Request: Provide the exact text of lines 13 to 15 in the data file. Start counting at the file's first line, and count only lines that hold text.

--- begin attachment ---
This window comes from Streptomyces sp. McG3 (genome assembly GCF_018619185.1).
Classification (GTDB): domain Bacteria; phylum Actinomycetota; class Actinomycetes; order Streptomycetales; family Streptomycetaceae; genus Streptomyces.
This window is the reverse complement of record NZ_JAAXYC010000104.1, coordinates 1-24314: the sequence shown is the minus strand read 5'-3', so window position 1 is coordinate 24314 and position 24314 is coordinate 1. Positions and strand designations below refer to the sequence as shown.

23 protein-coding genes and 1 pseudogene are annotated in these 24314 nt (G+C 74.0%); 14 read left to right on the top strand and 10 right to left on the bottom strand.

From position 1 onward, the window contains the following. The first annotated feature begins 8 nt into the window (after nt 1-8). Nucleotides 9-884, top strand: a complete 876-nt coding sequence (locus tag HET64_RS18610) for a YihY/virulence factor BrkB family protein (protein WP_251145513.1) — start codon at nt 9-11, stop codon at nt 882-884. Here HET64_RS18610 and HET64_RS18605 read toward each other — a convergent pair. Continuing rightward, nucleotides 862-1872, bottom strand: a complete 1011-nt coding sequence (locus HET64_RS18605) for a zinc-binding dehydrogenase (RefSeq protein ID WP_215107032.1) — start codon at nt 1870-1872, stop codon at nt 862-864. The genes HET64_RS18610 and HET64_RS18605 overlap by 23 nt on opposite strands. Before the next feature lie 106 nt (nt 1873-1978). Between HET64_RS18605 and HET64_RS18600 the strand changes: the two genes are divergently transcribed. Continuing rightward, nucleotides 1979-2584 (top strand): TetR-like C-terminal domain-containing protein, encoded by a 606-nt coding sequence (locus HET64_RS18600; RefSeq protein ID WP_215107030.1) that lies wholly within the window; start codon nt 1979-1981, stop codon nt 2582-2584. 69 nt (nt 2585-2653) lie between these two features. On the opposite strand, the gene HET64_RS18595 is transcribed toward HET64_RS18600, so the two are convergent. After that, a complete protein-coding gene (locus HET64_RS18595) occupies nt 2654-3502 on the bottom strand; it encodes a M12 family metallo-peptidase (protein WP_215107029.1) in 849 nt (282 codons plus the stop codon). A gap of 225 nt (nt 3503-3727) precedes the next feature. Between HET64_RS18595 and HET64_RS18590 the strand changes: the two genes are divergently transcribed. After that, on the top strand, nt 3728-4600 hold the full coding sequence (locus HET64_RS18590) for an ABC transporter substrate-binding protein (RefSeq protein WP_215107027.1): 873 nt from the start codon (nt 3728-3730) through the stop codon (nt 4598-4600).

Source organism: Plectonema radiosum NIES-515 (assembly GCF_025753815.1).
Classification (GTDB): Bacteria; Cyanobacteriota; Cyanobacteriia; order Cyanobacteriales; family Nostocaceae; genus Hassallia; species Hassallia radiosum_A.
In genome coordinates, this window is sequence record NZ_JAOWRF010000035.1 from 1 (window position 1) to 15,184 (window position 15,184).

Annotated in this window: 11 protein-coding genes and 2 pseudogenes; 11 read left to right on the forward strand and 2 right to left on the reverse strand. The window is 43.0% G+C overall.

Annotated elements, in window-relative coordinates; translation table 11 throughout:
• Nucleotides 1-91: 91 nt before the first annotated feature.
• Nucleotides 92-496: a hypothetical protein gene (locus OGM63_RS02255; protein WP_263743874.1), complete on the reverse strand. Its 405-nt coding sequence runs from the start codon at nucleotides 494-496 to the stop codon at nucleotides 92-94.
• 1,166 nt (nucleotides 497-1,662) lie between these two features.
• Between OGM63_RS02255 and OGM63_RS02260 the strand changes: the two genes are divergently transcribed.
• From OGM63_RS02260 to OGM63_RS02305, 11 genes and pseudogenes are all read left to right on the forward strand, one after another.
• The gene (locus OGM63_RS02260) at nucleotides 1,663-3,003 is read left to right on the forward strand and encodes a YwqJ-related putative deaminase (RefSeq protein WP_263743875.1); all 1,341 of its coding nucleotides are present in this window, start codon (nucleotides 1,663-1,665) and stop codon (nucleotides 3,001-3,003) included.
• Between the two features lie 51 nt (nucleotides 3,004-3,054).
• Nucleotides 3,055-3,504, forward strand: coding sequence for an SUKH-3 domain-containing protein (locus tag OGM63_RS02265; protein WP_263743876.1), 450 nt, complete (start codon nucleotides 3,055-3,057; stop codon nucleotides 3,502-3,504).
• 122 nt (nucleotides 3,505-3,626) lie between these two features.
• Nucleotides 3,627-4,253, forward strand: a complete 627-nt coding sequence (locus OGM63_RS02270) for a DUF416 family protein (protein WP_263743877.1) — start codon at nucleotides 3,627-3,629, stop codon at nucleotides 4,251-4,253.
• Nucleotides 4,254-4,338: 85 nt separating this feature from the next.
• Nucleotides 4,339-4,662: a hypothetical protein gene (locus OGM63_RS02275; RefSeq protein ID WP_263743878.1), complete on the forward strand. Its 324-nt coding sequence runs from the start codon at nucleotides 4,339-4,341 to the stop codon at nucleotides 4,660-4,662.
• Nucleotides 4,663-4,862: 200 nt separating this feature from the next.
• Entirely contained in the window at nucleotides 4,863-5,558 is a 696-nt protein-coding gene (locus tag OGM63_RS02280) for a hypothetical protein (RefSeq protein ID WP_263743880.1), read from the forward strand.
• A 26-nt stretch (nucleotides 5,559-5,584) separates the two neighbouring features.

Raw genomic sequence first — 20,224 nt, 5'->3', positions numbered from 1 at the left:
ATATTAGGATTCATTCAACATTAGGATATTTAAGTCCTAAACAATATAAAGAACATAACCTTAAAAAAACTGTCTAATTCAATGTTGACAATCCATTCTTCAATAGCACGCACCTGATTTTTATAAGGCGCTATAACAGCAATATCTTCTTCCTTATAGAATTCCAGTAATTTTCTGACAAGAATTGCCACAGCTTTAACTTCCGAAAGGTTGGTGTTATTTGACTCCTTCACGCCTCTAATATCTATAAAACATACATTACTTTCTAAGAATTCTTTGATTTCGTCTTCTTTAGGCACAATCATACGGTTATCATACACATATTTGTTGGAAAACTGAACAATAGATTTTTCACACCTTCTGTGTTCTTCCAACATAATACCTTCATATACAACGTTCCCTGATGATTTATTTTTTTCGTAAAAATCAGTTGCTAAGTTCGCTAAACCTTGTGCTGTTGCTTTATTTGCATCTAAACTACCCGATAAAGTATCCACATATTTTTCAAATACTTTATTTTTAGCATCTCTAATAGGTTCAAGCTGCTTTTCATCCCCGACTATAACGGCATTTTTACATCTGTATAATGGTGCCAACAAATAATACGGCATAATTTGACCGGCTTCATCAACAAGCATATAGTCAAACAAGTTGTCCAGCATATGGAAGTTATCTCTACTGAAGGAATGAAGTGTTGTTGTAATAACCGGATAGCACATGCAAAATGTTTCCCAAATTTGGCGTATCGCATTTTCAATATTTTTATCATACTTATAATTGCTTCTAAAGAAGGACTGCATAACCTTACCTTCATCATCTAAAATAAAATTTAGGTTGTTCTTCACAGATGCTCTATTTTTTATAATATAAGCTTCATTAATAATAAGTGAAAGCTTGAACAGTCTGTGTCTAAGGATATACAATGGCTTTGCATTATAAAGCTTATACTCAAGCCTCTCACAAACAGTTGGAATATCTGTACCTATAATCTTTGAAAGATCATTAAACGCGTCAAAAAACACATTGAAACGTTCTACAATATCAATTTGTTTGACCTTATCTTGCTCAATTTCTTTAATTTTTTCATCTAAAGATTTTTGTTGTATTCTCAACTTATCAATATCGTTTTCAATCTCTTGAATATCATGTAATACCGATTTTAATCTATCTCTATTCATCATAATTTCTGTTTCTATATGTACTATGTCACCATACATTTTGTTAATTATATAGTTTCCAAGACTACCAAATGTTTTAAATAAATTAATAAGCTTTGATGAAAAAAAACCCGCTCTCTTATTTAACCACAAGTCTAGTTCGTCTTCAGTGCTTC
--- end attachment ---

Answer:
• 1,166 nt (nucleotides 497-1,662) lie between these two features.
• Between OGM63_RS02255 and OGM63_RS02260 the strand changes: the two genes are divergently transcribed.
• From OGM63_RS02260 to OGM63_RS02305, 11 genes and pseudogenes are all read left to right on the forward strand, one after another.